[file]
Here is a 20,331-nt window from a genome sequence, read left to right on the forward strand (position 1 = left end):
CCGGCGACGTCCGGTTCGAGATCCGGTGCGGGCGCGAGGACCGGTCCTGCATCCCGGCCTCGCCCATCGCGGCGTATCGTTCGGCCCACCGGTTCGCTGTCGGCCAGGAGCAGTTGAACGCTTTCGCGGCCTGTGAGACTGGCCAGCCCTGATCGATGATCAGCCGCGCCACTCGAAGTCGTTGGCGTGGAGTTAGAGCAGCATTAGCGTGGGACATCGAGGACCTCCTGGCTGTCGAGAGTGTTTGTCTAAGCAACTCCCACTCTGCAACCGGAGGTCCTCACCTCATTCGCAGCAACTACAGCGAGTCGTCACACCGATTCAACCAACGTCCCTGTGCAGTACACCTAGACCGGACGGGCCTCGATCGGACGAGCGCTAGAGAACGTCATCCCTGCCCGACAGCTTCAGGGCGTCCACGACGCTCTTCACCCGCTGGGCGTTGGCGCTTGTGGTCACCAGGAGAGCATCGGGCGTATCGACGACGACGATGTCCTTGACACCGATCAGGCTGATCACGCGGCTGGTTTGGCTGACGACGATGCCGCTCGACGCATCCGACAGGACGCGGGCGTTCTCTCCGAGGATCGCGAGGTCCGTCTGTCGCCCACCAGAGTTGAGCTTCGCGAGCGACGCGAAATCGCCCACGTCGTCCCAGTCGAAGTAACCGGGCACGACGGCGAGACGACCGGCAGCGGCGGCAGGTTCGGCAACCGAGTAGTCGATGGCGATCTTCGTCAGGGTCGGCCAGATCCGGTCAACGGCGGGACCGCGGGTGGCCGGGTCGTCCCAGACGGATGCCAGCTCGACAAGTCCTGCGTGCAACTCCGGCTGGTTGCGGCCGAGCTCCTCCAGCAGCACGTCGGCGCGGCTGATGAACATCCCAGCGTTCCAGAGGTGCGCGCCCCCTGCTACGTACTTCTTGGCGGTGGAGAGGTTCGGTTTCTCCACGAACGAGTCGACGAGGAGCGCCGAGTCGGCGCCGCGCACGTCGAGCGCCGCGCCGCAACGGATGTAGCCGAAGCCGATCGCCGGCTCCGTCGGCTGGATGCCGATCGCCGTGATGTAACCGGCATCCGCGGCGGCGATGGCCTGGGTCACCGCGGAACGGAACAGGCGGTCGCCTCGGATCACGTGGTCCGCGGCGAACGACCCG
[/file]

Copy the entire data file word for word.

Here is a 20,331-nt window from a genome sequence, read left to right on the forward strand (position 1 = left end):
CCGGCGACGTCCGGTTCGAGATCCGGTGCGGGCGCGAGGACCGGTCCTGCATCCCGGCCTCGCCCATCGCGGCGTATCGTTCGGCCCACCGGTTCGCTGTCGGCCAGGAGCAGTTGAACGCTTTCGCGGCCTGTGAGACTGGCCAGCCCTGATCGATGATCAGCCGCGCCACTCGAAGTCGTTGGCGTGGAGTTAGAGCAGCATTAGCGTGGGACATCGAGGACCTCCTGGCTGTCGAGAGTGTTTGTCTAAGCAACTCCCACTCTGCAACCGGAGGTCCTCACCTCATTCGCAGCAACTACAGCGAGTCGTCACACCGATTCAACCAACGTCCCTGTGCAGTACACCTAGACCGGACGGGCCTCGATCGGACGAGCGCTAGAGAACGTCATCCCTGCCCGACAGCTTCAGGGCGTCCACGACGCTCTTCACCCGCTGGGCGTTGGCGCTTGTGGTCACCAGGAGAGCATCGGGCGTATCGACGACGACGATGTCCTTGACACCGATCAGGCTGATCACGCGGCTGGTTTGGCTGACGACGATGCCGCTCGACGCATCCGACAGGACGCGGGCGTTCTCTCCGAGGATCGCGAGGTCCGTCTGTCGCCCACCAGAGTTGAGCTTCGCGAGCGACGCGAAATCGCCCACGTCGTCCCAGTCGAAGTAACCGGGCACGACGGCGAGACGACCGGCAGCGGCGGCAGGTTCGGCAACCGAGTAGTCGATGGCGATCTTCGTCAGGGTCGGCCAGATCCGGTCAACGGCGGGACCGCGGGTGGCCGGGTCGTCCCAGACGGATGCCAGCTCGACAAGTCCTGCGTGCAACTCCGGCTGGTTGCGGCCGAGCTCCTCCAGCAGCACGTCGGCGCGGCTGATGAACATCCCAGCGTTCCAGAGGTGCGCGCCCCCTGCTACGTACTTCTTGGCGGTGGAGAGGTTCGGTTTCTCCACGAACGAGTCGACGAGGAGCGCCGAGTCGGCGCCGCGCACGTCGAGCGCCGCGCCGCAACGGATGTAGCCGAAGCCGATCGCCGGCTCCGTCGGCTGGATGCCGATCGCCGTGATGTAACCGGCATCCGCGGCGGCGATGGCCTGGGTCACCGCGGAACGGAACAGGCGGTCGCCTCGGATCACGTGGTCCGCGGCGAACGACCCG